Baltimore Sun

Se­nate panel to vote next week on Bar­rett’s nom­i­na­tion

- US Elections · U.S. News · US Politics · Discrimination · Politics · Elections · Human Rights · Society · Washington · Amy Coney Barrett · U.S. Supreme Court · Senate Judiciary Committee · Republican Party (United States) · Democratic Party (United States) · Donald Trump · Amy Klobuchar · Minnesota · Dick Durbin · Illinois · Christopher A. Coons · Delaware · Ruth Bader Ginsburg · American Bar Association · American Bar Association · Clarence Thomas · White House · George H. W. Bush · George W. Bush · John Cornyn · Thomas B. Griffith

WASH­ING­TON — Judge Amy Coney Bar­rett’s Supreme Court nom­i­na­tion cleared a key hur­dle Thurs­day as Se­nate Ju­di­ciary Com­mit­tee Repub­li­cans pow­ered past Democrats’ ob­jec­tions in the drive to con­firm Pres­i­dent Don­ald Trump’s pick be­fore the Nov. 3 elec­tion.

The panel set Oct. 22 for its vote to rec­om­mend Bar­rett’s nom­i­na­tion to the full Se­nate for a fi­nal vote by month’s end.

“A sham,” said Sen. Amy Klobuchar, D-Minn. “Not nor­mal,” said Sen. Dick Durbin, D-Ill.

“You don’t con­vene a Supreme Court con­fir­ma­tion hear­ing, in the mid­dle of a pan­demic, when the Se­nate’s on re­cess, when vot­ing has al­ready started in the pres­i­den­tial elec­tion in a ma­jor­ity of states,” Sen. Chris Coons, D-Del., said.

But Repub­li­cans coun­tered that Trump is well within bounds as pres­i­dent to fill the va­cancy, and the GOP-held Se­nate has the votes to push Trump’s nom­i­nee to con­fir­ma­tion.

Sen. John Cornyn, RTexas, said the Democrats’ “loss is the Amer­i­can peo­ple’s gain.”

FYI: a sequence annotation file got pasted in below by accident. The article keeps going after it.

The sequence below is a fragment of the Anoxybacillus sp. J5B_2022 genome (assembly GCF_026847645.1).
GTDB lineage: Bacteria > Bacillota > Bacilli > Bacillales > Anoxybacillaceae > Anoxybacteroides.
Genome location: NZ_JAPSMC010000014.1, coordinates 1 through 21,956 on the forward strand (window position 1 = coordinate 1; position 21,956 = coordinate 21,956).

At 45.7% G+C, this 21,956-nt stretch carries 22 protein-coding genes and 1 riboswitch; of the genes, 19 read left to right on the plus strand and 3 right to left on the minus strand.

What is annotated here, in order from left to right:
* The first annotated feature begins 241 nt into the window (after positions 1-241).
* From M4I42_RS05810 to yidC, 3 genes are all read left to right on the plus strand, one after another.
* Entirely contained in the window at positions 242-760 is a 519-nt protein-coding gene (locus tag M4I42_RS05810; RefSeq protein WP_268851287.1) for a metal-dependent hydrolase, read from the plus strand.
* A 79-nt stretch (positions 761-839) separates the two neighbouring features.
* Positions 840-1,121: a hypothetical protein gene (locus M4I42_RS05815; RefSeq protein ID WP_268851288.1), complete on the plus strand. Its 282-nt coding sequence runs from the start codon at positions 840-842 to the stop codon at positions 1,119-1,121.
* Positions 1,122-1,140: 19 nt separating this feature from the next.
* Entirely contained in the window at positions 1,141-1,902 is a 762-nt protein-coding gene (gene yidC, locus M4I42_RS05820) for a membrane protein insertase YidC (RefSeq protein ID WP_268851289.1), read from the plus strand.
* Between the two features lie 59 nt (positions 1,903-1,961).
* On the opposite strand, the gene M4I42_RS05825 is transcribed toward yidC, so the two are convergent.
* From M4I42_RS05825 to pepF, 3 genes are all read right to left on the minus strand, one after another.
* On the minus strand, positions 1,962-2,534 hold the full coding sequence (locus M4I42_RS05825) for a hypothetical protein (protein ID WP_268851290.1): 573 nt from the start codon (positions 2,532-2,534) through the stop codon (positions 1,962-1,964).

Bar­rett’s con­fir­ma­tion to take the seat of the late Jus­tice Ruth Bader Gins­burg is poised to lock a con­ser­va­tive ma­jor­ity on the court for years to come. The shift would ce­ment a 6-3 court in the most pro­nounced i de­o­log­i­cal change in 30 years, from the liberal icon to the con­ser­va­tive ap­peals court judge.

The com­mit­tee’s ses­sion Thurs­day was with­out Bar­rett af­ter two days of pub­lic tes­ti­mony in which she stressed that she would be her own judge and sought to cre­ate dis­tance be­tween her­self and past po­si­tions crit­i­cal of abor­tion, the Af­ford­able Care Act and other is­sues.

In­stead, out­side wit­nesses tes­ti­fied, in­clud­ing rep­re­sen­ta­tives of the Amer­i­can Bar As­so­ci­a­tion’s stand­ing com­mit­tee that gave Bar­rett its high­est “well qual­i­fied” rat­ing — but not unan­i­mously. Bar­rett is the first high court nom­i­nee since Jus­tice Clarence Thomas not to earn a unan­i­mous rat­ing.

Kris­ten Clarke, pres­i­dent of the Lawyers Com­mit­tee on Civil Rights op­pos­ing Bar­rett’s nom­i­na­tion, said the judge’s un­will­ing­ness t o speak force­fully for the Vot­ing Rights Act should “sound an alarm” for Amer­i­cans with a case head­ing to the high court.

But re­tired ap­pel­late court Judge Thomas Grif­fith as­sured Bar­rett is among jus­tices who “can and do put aside party and pol­i­tics.”

Fac­ing al­most 20 hours of ques­tions from se­na­tors, Bar­rett was care­ful not to take on the pres­i­dent who nom­i­nated her.

Bar­rett, 48, skipped past Democrats’ ques­tions about en­sur­ing the date of next month’s elec­tion or pre­vent­ing voter in­tim­i­da­tion, and the peace­ful trans­fer of pres­i­den­tial power. She also re­fused to ex­press her view on whether the pres­i­dent can par­don him­self.

When it came to ma­jor is­sues that are likely to come be­fore the court, in­clud­ing abor­tion and health care, Bar­rett re­peat­edly promised to keep an open mind and said nei­ther Trump nor any­one else in the White House had tried to in­flu­ence her views.

Bar­rett tes­ti­fied she has not spo­ken to Trump or his team about elec­tion cases, and de­clined to com­mit to re­cus­ing her­self from any post-elec­tion cases.

In 2000, the court’s de­ci­sion in Bush v. Gore brought a Florida re­count to a halt, ef­fec­tively de­cid­ing the elec­tion in Ge­orge W. Bush’s fa­vor. Bar­rett had a mi­nor role on Bush’s le­gal team in 2000.

 ?? BILL O’LEARY/GETTY ?? Sen. Dick Durbin, right, ques­tions a wit­ness be­fore the Se­nate com­mit­tee Thurs­day.
BILL O’LEARY/GETTY Sen. Dick Durbin, right, ques­tions a wit­ness be­fore the Se­nate com­mit­tee Thurs­day.

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